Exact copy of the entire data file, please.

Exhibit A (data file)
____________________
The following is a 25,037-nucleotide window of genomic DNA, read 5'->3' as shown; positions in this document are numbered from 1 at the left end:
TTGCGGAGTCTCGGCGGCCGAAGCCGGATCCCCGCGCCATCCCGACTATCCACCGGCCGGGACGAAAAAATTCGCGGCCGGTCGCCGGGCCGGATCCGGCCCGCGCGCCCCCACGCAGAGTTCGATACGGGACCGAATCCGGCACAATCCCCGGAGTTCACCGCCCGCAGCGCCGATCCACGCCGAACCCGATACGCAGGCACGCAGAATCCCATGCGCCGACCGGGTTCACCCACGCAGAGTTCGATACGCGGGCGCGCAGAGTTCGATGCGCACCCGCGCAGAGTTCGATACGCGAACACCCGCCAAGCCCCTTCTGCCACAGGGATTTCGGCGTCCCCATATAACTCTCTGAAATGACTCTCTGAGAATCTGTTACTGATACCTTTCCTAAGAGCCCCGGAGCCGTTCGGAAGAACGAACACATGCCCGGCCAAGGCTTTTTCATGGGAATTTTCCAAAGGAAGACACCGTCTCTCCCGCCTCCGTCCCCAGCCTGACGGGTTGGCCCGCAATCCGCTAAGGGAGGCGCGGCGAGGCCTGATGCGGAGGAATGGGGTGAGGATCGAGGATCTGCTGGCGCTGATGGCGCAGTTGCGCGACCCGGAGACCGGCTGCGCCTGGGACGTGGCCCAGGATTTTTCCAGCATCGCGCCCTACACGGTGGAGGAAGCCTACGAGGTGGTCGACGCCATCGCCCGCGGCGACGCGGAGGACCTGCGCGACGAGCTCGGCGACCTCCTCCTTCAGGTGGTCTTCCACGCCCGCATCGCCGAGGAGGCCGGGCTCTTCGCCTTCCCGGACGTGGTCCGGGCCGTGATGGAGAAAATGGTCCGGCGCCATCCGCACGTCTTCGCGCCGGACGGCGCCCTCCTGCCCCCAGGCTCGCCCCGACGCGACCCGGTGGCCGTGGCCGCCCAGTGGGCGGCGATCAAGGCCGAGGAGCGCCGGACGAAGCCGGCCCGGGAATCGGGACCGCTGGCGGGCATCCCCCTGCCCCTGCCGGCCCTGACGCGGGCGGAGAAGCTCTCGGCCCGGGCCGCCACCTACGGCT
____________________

The following is a 25,037-nucleotide window of genomic DNA, read 5'->3' as shown; positions in this document are numbered from 1 at the left end:
TTGCGGAGTCTCGGCGGCCGAAGCCGGATCCCCGCGCCATCCCGACTATCCACCGGCCGGGACGAAAAAATTCGCGGCCGGTCGCCGGGCCGGATCCGGCCCGCGCGCCCCCACGCAGAGTTCGATACGGGACCGAATCCGGCACAATCCCCGGAGTTCACCGCCCGCAGCGCCGATCCACGCCGAACCCGATACGCAGGCACGCAGAATCCCATGCGCCGACCGGGTTCACCCACGCAGAGTTCGATACGCGGGCGCGCAGAGTTCGATGCGCACCCGCGCAGAGTTCGATACGCGAACACCCGCCAAGCCCCTTCTGCCACAGGGATTTCGGCGTCCCCATATAACTCTCTGAAATGACTCTCTGAGAATCTGTTACTGATACCTTTCCTAAGAGCCCCGGAGCCGTTCGGAAGAACGAACACATGCCCGGCCAAGGCTTTTTCATGGGAATTTTCCAAAGGAAGACACCGTCTCTCCCGCCTCCGTCCCCAGCCTGACGGGTTGGCCCGCAATCCGCTAAGGGAGGCGCGGCGAGGCCTGATGCGGAGGAATGGGGTGAGGATCGAGGATCTGCTGGCGCTGATGGCGCAGTTGCGCGACCCGGAGACCGGCTGCGCCTGGGACGTGGCCCAGGATTTTTCCAGCATCGCGCCCTACACGGTGGAGGAAGCCTACGAGGTGGTCGACGCCATCGCCCGCGGCGACGCGGAGGACCTGCGCGACGAGCTCGGCGACCTCCTCCTTCAGGTGGTCTTCCACGCCCGCATCGCCGAGGAGGCCGGGCTCTTCGCCTTCCCGGACGTGGTCCGGGCCGTGATGGAGAAAATGGTCCGGCGCCATCCGCACGTCTTCGCGCCGGACGGCGCCCTCCTGCCCCCAGGCTCGCCCCGACGCGACCCGGTGGCCGTGGCCGCCCAGTGGGCGGCGATCAAGGCCGAGGAGCGCCGGACGAAGCCGGCCCGGGAATCGGGACCGCTGGCGGGCATCCCCCTGCCCCTGCCGGCCCTGACGCGGGCGGAGAAGCTCTCGGCCCGGGCCGCCACCTACGGCT